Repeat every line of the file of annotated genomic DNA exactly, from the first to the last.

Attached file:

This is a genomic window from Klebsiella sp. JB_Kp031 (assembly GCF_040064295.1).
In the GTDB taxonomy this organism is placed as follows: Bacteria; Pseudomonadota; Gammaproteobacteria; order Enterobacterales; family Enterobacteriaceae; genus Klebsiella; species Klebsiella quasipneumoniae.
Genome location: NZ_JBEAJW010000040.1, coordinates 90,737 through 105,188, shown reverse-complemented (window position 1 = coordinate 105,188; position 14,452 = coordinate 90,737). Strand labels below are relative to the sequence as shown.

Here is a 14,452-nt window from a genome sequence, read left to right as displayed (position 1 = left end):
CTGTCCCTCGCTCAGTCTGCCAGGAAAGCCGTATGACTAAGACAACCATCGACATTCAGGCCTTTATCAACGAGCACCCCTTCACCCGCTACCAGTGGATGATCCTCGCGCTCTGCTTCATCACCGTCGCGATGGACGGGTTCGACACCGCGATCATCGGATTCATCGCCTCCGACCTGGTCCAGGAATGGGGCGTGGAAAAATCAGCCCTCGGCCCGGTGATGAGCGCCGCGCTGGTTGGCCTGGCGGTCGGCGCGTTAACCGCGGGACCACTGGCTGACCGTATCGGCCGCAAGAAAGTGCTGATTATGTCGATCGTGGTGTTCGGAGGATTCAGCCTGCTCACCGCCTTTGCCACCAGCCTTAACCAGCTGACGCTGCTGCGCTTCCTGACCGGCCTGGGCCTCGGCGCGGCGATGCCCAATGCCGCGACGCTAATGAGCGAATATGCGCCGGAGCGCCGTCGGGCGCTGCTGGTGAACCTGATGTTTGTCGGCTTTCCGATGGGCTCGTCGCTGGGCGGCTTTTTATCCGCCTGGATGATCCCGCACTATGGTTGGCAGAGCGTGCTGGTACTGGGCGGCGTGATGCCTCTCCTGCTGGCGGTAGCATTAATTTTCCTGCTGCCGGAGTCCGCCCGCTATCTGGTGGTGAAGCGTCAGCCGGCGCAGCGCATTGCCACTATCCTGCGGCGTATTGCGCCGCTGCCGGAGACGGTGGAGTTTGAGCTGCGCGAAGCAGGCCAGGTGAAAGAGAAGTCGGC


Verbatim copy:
This is a genomic window from Klebsiella sp. JB_Kp031 (assembly GCF_040064295.1).
In the GTDB taxonomy this organism is placed as follows: Bacteria; Pseudomonadota; Gammaproteobacteria; order Enterobacterales; family Enterobacteriaceae; genus Klebsiella; species Klebsiella quasipneumoniae.
Genome location: NZ_JBEAJW010000040.1, coordinates 90,737 through 105,188, shown reverse-complemented (window position 1 = coordinate 105,188; position 14,452 = coordinate 90,737). Strand labels below are relative to the sequence as shown.

Here is a 14,452-nt window from a genome sequence, read left to right as displayed (position 1 = left end):
CTGTCCCTCGCTCAGTCTGCCAGGAAAGCCGTATGACTAAGACAACCATCGACATTCAGGCCTTTATCAACGAGCACCCCTTCACCCGCTACCAGTGGATGATCCTCGCGCTCTGCTTCATCACCGTCGCGATGGACGGGTTCGACACCGCGATCATCGGATTCATCGCCTCCGACCTGGTCCAGGAATGGGGCGTGGAAAAATCAGCCCTCGGCCCGGTGATGAGCGCCGCGCTGGTTGGCCTGGCGGTCGGCGCGTTAACCGCGGGACCACTGGCTGACCGTATCGGCCGCAAGAAAGTGCTGATTATGTCGATCGTGGTGTTCGGAGGATTCAGCCTGCTCACCGCCTTTGCCACCAGCCTTAACCAGCTGACGCTGCTGCGCTTCCTGACCGGCCTGGGCCTCGGCGCGGCGATGCCCAATGCCGCGACGCTAATGAGCGAATATGCGCCGGAGCGCCGTCGGGCGCTGCTGGTGAACCTGATGTTTGTCGGCTTTCCGATGGGCTCGTCGCTGGGCGGCTTTTTATCCGCCTGGATGATCCCGCACTATGGTTGGCAGAGCGTGCTGGTACTGGGCGGCGTGATGCCTCTCCTGCTGGCGGTAGCATTAATTTTCCTGCTGCCGGAGTCCGCCCGCTATCTGGTGGTGAAGCGTCAGCCGGCGCAGCGCATTGCCACTATCCTGCGGCGTATTGCGCCGCTGCCGGAGACGGTGGAGTTTGAGCTGCGCGAAGCAGGCCAGGTGAAAGAGAAGTCGGC